I have also usually regarded the spell as a utility spell as opposed to a combat spell, allowing the caster to assume to different forms to do many other things that have nothing to do with combat. (i.e. fly as a bird, spy as a mouse, slither under a door as an ooze, lift heavy objects as a giant, etc.).
    "Plan?...There ain't no plan!" - Pigkiller

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    Quote Originally Posted by TaliesinNYC View Post
    I think you're really nitpicking here.
    Of course I am. But then I don't my RPG rules to by lousy

    "Etc." includes the emulated creature's actual AC... Seems pretty clear to me what is gained and what isn't.
    You subscribe to the ultra-strict interpretation that I've described. That's fine. It is just that I haven't met anyone else who does. This is why I was so surprised when I read the actual text of the spell for the first time.

    There are some problems with the strict interpretation of course. If the wizard retains all of his own properties other than locomotion, breathing and appearance, wouldn't that mean that a wizard who poly-morphs into a giant retains the weight of his original form and does not gain a giant's booming voice? This creates the absurd situation of giants who cannot be easily heard by smaller folk without straining their tiny little wizard voices and float away when a moderate gust of wind comes their way. And then you have the 10-stone mouse that squeaks like a man!
    Quote Originally Posted by Arkhemedes View Post
    The caster of the spell, in addition to the new form's AC also gets all of the creature's attacks (although with the caster's THACO) and the damage with those attacks. So a wizard polymorphed into a hydra would get to attack with all of it's heads and a wizard polymorphed into a giant would get the damage of a giant.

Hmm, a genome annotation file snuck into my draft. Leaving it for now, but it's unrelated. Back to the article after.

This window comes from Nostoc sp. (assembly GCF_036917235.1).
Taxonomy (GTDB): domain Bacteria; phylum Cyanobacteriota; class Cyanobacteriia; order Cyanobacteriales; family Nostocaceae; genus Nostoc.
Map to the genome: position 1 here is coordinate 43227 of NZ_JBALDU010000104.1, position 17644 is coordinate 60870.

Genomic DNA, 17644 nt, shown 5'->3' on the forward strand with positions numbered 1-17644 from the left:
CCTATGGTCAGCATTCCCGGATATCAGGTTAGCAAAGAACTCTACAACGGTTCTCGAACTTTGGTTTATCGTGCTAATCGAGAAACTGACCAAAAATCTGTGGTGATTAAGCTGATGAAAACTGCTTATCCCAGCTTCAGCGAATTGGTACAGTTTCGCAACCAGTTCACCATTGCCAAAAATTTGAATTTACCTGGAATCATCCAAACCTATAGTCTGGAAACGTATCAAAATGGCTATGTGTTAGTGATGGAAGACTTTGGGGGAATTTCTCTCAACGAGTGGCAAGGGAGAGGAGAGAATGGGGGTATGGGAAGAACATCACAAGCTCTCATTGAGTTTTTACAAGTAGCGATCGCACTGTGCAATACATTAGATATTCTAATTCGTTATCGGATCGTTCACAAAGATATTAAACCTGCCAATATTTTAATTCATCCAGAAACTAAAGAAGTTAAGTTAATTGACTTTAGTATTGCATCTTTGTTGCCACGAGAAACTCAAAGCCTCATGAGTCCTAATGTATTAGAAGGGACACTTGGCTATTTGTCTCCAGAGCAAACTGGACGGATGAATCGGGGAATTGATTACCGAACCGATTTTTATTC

As described in the monster manual, the hydra is larger than a hippopotamus. Thus it is not a legal form.

    I have also usually regarded the spell as a utility spell as opposed to a combat spell, allowing the caster to assume to different forms to do many other things that have nothing to do with combat. (i.e. fly as a bird, spy as a mouse, slither under a door as an ooze, lift heavy objects as a giant, etc.).
    That's my favorite use of it as well. Tiny wizard (or bard actually) turns into a friggin' giant to move rocks!

    Luckily, my DM has adopted your loose interpretation so my bard won't be blown away by a gust of wind and actually gains both the strength and booming voice of his new form.
    Last edited by Regicide; 04-10-2010 at 12:35 PM.

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    Quote Originally Posted by Regicide View Post
    As described in the monster manual, the hydra is larger than a hippopotamus. Thus it is not a legal form.
    So you're telling me there's no such thing as a baby hydra?
    "Plan?...There ain't no plan!" - Pigkiller